• I don’t know if it’s obvious… It probably is coz u know me… But this list is intentionally different from what I think the Chronicle would normally choose. All lists are exclusive but I made a point of creating a list of edtech ppl that were diverse. Many women, some non-US, some POCs. If lists and rock-stardom are inevitable, I reserve the right of ppl like myself and those on that list to be recognized for what we do and have done in the field ๐Ÿ™‚ And I sense that if more people nominate similarly we may stand a chance. Of course it excludes many great others. But if I didn’t nominate these ppl, isn’t it possible they will only make a regular list of mostly White American men who don’t really challenge the status quo?

  4. What a great list, Maha! It’s really exciting to see all this goodness going on! I nominated Alan Levine for AGORA. I have little faith in the Chronicle (but who knows โ€” maybe it will surprise us this year!) … and it is fun just to give a shout-out to the good stuff we are seeing!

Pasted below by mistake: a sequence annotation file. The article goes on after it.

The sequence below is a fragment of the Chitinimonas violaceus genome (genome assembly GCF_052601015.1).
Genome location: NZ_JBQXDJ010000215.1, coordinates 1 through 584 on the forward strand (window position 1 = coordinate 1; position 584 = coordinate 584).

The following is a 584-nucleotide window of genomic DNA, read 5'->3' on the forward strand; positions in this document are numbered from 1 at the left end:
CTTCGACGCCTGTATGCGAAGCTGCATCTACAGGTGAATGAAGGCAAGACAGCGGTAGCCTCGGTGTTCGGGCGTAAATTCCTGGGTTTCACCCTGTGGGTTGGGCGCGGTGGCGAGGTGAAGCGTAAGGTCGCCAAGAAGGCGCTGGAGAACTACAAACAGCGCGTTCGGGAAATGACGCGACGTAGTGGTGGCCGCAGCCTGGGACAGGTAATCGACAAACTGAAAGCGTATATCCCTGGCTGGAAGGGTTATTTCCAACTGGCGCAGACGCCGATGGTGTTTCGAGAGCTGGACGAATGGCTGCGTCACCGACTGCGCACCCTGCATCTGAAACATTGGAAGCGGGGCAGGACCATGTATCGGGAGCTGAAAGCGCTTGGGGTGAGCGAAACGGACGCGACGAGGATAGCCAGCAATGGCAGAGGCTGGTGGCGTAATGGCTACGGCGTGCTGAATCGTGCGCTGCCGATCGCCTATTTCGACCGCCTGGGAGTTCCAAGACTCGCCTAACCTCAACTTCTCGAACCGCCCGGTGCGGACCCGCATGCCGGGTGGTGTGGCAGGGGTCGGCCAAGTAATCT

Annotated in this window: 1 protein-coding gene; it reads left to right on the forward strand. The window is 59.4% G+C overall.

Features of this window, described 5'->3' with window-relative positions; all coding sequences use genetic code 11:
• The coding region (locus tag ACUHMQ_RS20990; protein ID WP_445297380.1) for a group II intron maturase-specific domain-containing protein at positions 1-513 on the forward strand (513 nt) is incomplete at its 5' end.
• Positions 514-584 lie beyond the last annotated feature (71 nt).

• Oooh good one Laura! I wanted to nominate Alan for one but wasn’t following the AGORA thing closely enough while he was blogging about it. There are about 20 ppl i wanted to nominate who aren’t on that list. Mainly because their innovation, to me, is more generic, I didn’t know what to write specifically for the Chronicle. You were one of thek btw ๐Ÿ˜‰ am not just saying that coz u commented ๐Ÿ™‚

      • Ha ha, it is so true, Maha: that is why I just did one person! Alan immediately popped into my mind (he has been guiding my work ever since Feed2JS a gazillion years ago)… I would have spent hours making a longer list… and it was fun to read yours! I love the idea that we are infiltrating the Chronicle, which, except for ProfHacker, I regard as pretty much impervious to real discussion about learning and teaching! ๐Ÿ™‚